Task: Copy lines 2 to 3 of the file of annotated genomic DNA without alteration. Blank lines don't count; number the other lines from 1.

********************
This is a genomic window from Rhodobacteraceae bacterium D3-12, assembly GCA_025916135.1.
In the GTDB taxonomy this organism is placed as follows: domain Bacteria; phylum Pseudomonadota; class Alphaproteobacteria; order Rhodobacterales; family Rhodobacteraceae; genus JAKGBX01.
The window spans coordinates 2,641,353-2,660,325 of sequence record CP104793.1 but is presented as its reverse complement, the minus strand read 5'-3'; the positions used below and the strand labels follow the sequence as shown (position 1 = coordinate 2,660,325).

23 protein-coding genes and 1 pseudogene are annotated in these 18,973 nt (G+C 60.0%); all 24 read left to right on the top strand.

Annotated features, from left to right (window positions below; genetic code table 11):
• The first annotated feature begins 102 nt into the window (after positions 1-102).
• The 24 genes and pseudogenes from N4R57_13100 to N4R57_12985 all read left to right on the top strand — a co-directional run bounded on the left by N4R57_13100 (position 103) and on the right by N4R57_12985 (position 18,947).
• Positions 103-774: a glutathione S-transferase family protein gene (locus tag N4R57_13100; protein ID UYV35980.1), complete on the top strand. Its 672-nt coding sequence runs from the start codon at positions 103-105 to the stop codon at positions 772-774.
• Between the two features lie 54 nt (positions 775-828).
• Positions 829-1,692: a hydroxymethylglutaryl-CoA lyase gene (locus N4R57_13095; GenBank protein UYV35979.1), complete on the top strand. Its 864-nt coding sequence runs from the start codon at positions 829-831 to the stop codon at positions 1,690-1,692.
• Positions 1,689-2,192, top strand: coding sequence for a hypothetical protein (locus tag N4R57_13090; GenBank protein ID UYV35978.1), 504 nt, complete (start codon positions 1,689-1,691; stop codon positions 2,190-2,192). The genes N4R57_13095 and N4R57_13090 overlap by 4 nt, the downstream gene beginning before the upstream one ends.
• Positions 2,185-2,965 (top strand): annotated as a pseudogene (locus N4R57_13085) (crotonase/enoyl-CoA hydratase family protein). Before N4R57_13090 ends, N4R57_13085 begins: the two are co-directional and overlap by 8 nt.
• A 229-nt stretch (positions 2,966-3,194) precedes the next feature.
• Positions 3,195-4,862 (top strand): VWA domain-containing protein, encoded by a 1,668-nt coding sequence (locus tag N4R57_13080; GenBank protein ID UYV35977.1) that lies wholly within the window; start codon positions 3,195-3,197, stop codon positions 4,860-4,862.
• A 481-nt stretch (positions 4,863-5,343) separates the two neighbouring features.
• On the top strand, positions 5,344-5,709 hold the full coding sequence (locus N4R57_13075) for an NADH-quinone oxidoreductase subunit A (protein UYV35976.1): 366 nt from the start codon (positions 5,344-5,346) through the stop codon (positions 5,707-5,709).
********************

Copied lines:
In the GTDB taxonomy this organism is placed as follows: domain Bacteria; phylum Pseudomonadota; class Alphaproteobacteria; order Rhodobacterales; family Rhodobacteraceae; genus JAKGBX01.
The window spans coordinates 2,641,353-2,660,325 of sequence record CP104793.1 but is presented as its reverse complement, the minus strand read 5'-3'; the positions used below and the strand labels follow the sequence as shown (position 1 = coordinate 2,660,325).